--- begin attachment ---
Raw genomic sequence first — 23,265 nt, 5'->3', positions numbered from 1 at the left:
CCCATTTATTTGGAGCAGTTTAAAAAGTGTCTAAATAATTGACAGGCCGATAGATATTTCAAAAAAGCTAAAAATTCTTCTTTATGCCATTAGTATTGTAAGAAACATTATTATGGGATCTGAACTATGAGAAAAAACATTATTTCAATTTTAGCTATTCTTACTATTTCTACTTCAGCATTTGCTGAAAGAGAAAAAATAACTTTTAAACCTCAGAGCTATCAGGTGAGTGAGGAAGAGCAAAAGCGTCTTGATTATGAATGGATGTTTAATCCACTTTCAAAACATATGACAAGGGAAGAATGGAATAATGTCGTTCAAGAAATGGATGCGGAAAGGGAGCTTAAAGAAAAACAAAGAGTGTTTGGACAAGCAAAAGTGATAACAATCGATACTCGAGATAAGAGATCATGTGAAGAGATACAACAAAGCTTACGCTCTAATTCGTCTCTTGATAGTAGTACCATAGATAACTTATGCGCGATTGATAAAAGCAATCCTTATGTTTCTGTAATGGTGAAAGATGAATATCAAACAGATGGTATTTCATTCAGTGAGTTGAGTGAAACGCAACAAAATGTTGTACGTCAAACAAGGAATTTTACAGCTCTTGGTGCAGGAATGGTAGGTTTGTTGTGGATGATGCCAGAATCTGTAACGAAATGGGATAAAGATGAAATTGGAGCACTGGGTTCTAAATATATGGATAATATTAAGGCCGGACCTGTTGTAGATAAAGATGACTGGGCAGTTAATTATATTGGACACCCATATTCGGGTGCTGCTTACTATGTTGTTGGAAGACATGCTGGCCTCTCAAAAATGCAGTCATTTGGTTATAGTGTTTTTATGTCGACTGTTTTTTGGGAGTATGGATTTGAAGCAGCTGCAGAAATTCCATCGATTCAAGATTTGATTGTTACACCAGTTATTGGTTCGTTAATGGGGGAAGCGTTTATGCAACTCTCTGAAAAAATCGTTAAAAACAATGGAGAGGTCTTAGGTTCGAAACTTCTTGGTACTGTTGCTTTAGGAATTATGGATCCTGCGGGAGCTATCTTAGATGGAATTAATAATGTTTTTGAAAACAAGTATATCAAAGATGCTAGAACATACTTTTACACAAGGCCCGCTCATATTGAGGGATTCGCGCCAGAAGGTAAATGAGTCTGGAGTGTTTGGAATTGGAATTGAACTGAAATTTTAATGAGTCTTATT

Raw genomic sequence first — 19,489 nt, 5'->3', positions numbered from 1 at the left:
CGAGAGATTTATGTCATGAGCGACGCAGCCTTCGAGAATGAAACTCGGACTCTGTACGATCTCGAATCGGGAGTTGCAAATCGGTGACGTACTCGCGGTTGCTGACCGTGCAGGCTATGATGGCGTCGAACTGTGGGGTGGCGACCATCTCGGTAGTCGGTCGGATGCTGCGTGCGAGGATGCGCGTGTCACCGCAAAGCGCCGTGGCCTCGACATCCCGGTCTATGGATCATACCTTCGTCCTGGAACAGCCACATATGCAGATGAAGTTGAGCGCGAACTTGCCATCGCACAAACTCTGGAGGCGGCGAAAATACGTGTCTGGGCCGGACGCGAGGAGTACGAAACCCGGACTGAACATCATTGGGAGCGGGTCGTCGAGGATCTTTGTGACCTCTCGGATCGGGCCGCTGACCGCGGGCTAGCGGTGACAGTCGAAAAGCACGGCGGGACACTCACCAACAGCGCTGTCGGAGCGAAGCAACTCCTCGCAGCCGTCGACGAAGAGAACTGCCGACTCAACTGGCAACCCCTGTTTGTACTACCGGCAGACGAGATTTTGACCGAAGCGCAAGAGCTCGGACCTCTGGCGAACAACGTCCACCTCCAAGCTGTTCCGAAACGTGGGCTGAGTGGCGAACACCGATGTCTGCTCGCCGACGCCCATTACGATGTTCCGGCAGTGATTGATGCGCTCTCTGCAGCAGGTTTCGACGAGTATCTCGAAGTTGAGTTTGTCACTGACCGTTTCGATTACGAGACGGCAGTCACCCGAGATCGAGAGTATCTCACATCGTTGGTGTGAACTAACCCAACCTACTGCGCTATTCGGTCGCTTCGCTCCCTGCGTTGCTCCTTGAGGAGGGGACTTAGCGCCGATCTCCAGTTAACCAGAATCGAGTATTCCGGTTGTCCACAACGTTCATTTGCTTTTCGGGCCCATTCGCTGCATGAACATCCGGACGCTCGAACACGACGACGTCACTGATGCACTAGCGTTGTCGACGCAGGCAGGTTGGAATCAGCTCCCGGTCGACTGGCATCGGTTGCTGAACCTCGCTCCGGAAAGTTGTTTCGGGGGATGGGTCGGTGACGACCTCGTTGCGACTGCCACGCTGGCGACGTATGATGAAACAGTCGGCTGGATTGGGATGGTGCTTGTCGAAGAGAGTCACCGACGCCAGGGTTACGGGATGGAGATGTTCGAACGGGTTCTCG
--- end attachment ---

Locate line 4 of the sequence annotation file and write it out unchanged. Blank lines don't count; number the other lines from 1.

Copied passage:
CGAGAGATTTATGTCATGAGCGACGCAGCCTTCGAGAATGAAACTCGGACTCTGTACGATCTCGAATCGGGAGTTGCAAATCGGTGACGTACTCGCGGTTGCTGACCGTGCAGGCTATGATGGCGTCGAACTGTGGGGTGGCGACCATCTCGGTAGTCGGTCGGATGCTGCGTGCGAGGATGCGCGTGTCACCGCAAAGCGCCGTGGCCTCGACATCCCGGTCTATGGATCATACCTTCGTCCTGGAACAGCCACATATGCAGATGAAGTTGAGCGCGAACTTGCCATCGCACAAACTCTGGAGGCGGCGAAAATACGTGTCTGGGCCGGACGCGAGGAGTACGAAACCCGGACTGAACATCATTGGGAGCGGGTCGTCGAGGATCTTTGTGACCTCTCGGATCGGGCCGCTGACCGCGGGCTAGCGGTGACAGTCGAAAAGCACGGCGGGACACTCACCAACAGCGCTGTCGGAGCGAAGCAACTCCTCGCAGCCGTCGACGAAGAGAACTGCCGACTCAACTGGCAACCCCTGTTTGTACTACCGGCAGACGAGATTTTGACCGAAGCGCAAGAGCTCGGACCTCTGGCGAACAACGTCCACCTCCAAGCTGTTCCGAAACGTGGGCTGAGTGGCGAACACCGATGTCTGCTCGCCGACGCCCATTACGATGTTCCGGCAGTGATTGATGCGCTCTCTGCAGCAGGTTTCGACGAGTATCTCGAAGTTGAGTTTGTCACTGACCGTTTCGATTACGAGACGGCAGTCACCCGAGATCGAGAGTATCTCACATCGTTGGTGTGAACTAACCCAACCTACTGCGCTATTCGGTCGCTTCGCTCCCTGCGTTGCTCCTTGAGGAGGGGACTTAGCGCCGATCTCCAGTTAACCAGAATCGAGTATTCCGGTTGTCCACAACGTTCATTTGCTTTTCGGGCCCATTCGCTGCATGAACATCCGGACGCTCGAACACGACGACGTCACTGATGCACTAGCGTTGTCGACGCAGGCAGGTTGGAATCAGCTCCCGGTCGACTGGCATCGGTTGCTGAACCTCGCTCCGGAAAGTTGTTTCGGGGGATGGGTCGGTGACGACCTCGTTGCGACTGCCACGCTGGCGACGTATGATGAAACAGTCGGCTGGATTGGGATGGTGCTTGTCGAAGAGAGTCACCGACGCCAGGGTTACGGGATGGAGATGTTCGAACGGGTTCTCG